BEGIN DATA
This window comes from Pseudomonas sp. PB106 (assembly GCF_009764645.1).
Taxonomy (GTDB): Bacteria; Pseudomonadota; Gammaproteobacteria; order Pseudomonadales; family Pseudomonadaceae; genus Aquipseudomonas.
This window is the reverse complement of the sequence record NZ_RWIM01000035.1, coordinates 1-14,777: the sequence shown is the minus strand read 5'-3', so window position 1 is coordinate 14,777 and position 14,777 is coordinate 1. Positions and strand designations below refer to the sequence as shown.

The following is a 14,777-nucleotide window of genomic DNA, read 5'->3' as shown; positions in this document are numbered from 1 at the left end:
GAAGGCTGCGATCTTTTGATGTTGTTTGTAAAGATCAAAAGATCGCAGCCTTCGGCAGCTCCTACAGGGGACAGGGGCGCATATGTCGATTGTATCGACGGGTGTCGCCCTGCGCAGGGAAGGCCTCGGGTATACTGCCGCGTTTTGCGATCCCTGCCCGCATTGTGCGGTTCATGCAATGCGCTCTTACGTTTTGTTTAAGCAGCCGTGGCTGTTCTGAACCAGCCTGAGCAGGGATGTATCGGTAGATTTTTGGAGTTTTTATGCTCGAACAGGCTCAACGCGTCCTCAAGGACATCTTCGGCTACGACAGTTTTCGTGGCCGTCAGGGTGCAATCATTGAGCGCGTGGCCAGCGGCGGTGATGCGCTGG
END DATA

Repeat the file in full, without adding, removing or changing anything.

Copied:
This window comes from Pseudomonas sp. PB106 (assembly GCF_009764645.1).
Taxonomy (GTDB): Bacteria; Pseudomonadota; Gammaproteobacteria; order Pseudomonadales; family Pseudomonadaceae; genus Aquipseudomonas.
This window is the reverse complement of the sequence record NZ_RWIM01000035.1, coordinates 1-14,777: the sequence shown is the minus strand read 5'-3', so window position 1 is coordinate 14,777 and position 14,777 is coordinate 1. Positions and strand designations below refer to the sequence as shown.

The following is a 14,777-nucleotide window of genomic DNA, read 5'->3' as shown; positions in this document are numbered from 1 at the left end:
GAAGGCTGCGATCTTTTGATGTTGTTTGTAAAGATCAAAAGATCGCAGCCTTCGGCAGCTCCTACAGGGGACAGGGGCGCATATGTCGATTGTATCGACGGGTGTCGCCCTGCGCAGGGAAGGCCTCGGGTATACTGCCGCGTTTTGCGATCCCTGCCCGCATTGTGCGGTTCATGCAATGCGCTCTTACGTTTTGTTTAAGCAGCCGTGGCTGTTCTGAACCAGCCTGAGCAGGGATGTATCGGTAGATTTTTGGAGTTTTTATGCTCGAACAGGCTCAACGCGTCCTCAAGGACATCTTCGGCTACGACAGTTTTCGTGGCCGTCAGGGTGCAATCATTGAGCGCGTGGCCAGCGGCGGTGATGCGCTGG